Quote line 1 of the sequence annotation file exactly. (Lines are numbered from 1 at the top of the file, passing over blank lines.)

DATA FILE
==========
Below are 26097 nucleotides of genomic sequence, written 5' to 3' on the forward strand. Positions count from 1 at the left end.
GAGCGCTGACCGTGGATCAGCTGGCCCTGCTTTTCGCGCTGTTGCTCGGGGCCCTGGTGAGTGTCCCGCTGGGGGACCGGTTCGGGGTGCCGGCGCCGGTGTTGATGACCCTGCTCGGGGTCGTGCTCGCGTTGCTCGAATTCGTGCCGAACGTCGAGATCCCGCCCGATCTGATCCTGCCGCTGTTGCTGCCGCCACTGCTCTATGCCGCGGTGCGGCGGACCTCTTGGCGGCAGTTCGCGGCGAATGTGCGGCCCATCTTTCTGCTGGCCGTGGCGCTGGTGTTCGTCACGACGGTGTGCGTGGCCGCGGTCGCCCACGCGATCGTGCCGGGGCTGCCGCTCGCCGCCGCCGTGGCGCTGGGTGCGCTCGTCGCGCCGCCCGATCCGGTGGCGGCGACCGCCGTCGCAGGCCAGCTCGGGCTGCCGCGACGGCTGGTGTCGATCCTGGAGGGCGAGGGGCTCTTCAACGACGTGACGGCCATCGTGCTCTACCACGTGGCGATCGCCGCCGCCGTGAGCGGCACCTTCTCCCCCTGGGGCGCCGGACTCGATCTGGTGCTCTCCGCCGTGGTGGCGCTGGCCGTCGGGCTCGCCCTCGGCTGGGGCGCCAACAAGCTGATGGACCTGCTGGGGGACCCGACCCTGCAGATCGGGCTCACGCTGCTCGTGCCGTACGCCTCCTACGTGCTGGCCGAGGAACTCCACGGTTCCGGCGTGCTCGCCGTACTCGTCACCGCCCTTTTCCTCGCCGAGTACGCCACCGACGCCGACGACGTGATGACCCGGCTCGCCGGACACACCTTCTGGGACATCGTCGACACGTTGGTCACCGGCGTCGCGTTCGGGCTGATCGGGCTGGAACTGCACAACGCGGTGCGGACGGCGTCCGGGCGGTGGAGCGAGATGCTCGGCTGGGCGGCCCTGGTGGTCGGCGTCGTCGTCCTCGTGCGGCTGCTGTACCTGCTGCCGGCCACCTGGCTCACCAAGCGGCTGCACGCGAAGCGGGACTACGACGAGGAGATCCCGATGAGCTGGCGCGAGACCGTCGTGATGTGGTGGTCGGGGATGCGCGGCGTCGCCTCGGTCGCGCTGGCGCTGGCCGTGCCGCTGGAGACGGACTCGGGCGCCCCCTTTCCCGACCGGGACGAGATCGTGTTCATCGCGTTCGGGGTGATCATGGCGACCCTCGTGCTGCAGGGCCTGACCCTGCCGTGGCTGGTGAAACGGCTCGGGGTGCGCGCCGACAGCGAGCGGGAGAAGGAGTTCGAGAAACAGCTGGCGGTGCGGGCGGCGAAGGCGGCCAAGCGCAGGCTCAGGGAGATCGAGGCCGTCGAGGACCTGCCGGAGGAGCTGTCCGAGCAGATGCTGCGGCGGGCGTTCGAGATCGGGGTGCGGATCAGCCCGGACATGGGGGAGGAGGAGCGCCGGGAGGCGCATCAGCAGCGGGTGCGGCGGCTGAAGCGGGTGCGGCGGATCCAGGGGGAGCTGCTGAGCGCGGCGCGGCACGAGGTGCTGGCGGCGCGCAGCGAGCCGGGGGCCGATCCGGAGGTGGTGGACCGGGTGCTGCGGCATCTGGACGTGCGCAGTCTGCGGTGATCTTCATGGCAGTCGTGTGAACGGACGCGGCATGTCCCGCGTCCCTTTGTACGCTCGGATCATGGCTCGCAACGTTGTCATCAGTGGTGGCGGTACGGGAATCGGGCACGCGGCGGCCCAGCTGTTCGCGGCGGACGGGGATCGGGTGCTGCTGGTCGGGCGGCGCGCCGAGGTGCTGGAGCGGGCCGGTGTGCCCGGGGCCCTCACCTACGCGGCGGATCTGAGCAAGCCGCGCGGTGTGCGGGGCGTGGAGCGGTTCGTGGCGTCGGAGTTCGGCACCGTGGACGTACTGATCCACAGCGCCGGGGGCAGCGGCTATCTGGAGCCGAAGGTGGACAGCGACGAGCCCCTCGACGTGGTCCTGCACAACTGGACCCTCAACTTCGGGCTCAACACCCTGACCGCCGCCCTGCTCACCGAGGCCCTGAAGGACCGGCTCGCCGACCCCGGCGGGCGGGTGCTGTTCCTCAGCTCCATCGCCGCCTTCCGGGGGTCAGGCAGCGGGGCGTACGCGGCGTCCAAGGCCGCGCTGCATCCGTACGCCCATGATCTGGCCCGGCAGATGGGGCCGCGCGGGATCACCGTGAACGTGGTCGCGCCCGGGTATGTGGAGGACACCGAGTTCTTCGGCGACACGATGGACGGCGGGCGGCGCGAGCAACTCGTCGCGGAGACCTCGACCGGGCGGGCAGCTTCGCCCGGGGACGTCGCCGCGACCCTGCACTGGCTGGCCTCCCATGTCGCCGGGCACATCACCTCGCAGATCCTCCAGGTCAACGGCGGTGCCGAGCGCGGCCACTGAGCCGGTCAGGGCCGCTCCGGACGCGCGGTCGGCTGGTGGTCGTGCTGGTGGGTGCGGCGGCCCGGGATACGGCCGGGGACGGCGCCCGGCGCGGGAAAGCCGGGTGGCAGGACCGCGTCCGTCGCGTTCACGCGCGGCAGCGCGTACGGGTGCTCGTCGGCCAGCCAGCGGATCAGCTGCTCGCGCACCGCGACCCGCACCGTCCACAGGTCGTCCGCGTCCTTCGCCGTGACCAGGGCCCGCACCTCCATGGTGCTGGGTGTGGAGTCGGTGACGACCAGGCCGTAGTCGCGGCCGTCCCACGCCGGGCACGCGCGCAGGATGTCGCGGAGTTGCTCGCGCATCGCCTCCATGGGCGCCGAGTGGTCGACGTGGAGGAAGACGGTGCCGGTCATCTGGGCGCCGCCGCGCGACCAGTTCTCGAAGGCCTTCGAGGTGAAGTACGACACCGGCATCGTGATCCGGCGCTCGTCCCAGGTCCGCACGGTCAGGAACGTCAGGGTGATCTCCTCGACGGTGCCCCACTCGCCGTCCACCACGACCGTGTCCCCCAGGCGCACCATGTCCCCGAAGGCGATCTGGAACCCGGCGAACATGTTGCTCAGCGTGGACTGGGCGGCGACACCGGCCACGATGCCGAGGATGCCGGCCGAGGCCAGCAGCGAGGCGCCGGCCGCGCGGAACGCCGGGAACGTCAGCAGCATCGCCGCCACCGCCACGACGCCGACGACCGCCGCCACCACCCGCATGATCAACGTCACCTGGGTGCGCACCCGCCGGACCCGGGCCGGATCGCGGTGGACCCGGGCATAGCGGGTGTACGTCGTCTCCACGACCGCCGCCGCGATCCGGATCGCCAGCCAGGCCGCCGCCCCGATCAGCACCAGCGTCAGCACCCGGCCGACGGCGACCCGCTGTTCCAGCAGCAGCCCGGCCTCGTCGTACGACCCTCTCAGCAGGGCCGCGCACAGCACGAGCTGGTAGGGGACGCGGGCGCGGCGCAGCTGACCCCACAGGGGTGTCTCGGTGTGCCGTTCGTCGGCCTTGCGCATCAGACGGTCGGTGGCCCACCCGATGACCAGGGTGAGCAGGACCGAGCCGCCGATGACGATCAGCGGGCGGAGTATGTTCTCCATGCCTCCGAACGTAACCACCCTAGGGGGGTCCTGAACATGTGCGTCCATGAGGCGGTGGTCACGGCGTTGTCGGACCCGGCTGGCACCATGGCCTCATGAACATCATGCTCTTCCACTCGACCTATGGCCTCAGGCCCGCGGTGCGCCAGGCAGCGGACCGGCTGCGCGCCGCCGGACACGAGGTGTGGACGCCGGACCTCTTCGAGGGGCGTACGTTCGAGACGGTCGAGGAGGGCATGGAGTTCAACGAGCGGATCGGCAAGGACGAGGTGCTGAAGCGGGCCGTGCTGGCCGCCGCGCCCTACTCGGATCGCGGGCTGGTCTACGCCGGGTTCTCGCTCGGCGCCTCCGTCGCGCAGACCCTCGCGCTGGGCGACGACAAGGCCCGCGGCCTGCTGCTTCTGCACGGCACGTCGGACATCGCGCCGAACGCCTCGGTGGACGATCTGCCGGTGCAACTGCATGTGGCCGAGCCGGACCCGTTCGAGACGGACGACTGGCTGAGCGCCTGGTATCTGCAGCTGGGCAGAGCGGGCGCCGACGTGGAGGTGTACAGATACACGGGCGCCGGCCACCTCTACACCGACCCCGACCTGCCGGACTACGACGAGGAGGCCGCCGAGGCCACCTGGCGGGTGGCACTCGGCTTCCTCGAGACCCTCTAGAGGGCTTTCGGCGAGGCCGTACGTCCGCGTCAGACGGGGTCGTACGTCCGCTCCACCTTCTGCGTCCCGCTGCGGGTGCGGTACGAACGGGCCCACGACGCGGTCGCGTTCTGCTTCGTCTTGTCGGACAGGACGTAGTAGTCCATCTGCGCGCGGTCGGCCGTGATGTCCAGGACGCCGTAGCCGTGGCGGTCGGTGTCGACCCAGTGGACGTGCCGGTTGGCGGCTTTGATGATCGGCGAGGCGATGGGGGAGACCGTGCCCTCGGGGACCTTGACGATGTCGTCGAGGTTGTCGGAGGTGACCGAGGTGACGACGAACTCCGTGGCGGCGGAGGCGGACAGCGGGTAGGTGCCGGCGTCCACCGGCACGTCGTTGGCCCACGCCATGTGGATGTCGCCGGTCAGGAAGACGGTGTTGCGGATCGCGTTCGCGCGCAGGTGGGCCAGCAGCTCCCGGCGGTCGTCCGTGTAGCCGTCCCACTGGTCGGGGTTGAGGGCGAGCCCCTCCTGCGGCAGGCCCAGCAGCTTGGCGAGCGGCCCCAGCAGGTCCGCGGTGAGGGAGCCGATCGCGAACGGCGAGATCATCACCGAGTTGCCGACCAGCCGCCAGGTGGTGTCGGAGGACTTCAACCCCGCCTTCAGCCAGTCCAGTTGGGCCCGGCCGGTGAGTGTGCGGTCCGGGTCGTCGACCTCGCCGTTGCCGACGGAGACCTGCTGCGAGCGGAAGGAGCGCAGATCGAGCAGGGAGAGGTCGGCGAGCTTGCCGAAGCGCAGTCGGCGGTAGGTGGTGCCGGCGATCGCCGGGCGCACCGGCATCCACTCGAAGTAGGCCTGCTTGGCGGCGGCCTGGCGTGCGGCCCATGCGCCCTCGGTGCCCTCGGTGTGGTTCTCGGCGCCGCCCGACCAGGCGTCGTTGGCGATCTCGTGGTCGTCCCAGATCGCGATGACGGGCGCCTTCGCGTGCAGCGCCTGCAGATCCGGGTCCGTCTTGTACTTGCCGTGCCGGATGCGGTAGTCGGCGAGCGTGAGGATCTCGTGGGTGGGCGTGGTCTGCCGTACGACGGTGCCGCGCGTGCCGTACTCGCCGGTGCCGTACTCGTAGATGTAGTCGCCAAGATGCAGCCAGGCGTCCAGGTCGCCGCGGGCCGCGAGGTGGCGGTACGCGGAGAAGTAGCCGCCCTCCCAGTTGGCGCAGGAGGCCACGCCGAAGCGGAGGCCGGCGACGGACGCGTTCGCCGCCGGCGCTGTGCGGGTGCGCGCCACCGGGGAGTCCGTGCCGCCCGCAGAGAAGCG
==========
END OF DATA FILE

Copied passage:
Below are 26097 nucleotides of genomic sequence, written 5' to 3' on the forward strand. Positions count from 1 at the left end.